Review by Karl Verhoven
Victor Von Doom has been a fascinating figure from his earliest appearances, and a rare villain that’s it’s extraordinarily difficult to muck up completely, constructed to withstand poor writers. Thankfully Ed Brubaker doesn’t fall into that category, and as a writer consistently able to build believable characters he seizes on the gift he’s given. Doom is an imperious, arrogant polymath, driven by an unshakeable belief in his own superiority allied to an unquenchable thirst for knowledge and the power it brings. It endows him with the fascinating contradiction of an imposing nobility despite an absolute power to instil fear. Beyond all that he’s the only credible Marvel villain, Earthbound at least, to combine scientific genius with mystical belief. Brubaker takes all these facets of a fascinating personality and brings his own facility for speech patterns to create one hell of a ride through his past. Brubaker absolutely claims Doom’s voice: “Richards’ intellect was clearly to be respected, but he was so wide-eyed about the outer planes of reality that surround us, so like a child”, or “I knew at that moment that the world lay within my grasp, that whatever Von Doom wanted it would be mine. The question was where would I start?”
Beyond that Brubaker takes the holes and illogical aspects about what we know about Doom’s past and plugs them solidly. Why would the Latverian gypsy be studying at an American college? How did he come by his mystical skills? When did he create his armour? Even better is that there’s the occasional cover up carried out in Doom’s name that he’s not aware of, and video inserts interviewing others reveal them.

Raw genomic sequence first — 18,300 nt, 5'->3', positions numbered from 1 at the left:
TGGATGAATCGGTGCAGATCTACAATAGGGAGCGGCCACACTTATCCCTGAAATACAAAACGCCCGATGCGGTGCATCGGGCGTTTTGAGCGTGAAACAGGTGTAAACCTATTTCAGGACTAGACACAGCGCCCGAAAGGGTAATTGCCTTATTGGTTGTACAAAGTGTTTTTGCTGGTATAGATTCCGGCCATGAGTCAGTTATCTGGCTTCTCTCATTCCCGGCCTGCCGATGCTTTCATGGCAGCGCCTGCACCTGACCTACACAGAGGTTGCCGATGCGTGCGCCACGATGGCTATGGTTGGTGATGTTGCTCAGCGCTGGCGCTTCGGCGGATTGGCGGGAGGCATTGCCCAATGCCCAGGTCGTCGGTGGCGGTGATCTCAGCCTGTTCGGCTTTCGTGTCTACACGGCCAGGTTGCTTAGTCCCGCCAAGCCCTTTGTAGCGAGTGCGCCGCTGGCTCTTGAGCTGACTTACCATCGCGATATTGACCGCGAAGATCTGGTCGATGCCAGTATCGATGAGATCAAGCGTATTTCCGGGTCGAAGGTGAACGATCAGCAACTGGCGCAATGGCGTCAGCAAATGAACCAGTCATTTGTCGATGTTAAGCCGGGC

Artistically Doom is also built to withstand poor artists, and thankfully again Pablo Raimundi isn’t among them, providing the full commanding Doom from an early age. In the opening chapter set during Doom’s youth the varied seasons experienced by a wandering gypsy community are beautifully rendered, as are the picture postcard European locations, packed with ornate 18th century architecture, and grandeur of the Himalayas. If those weren’t memorable enough, the device of the present day Doom commenting in situ on his past makes for some imposing illustrations.
While building Doom as a mightily impressive figure, Brubaker doesn’t forget his greater unpleasantness, dropping in the occasional reminder that he’s also a petty and vindictive bully as he works his way toward a fantastic final few pages. It recontextualises what’s been read, and it’s up to the reader to believe it or not. Given the parameters of what Brubaker and Raimundi set out to do, it surely couldn’t be expected to be carried out to higher standards, and it’s shame Marvel don’t seem to have recognised this. Books of Doom is available digitally, but both the original comics and the long out of print graphic novel command hefty prices. As it wasn’t reprinted to coincide with Doom’s major role in Secret Wars, it seems the digital package is your best bet. One small caveat needs mentioned. When the collection appeared the Fantastic Four’s name was puzzlingly added to the cover. Only Reed Richards appears, long before his Mister Fantastic days and then only briefly. The FF are irrelevant to this story. Read it for Doom.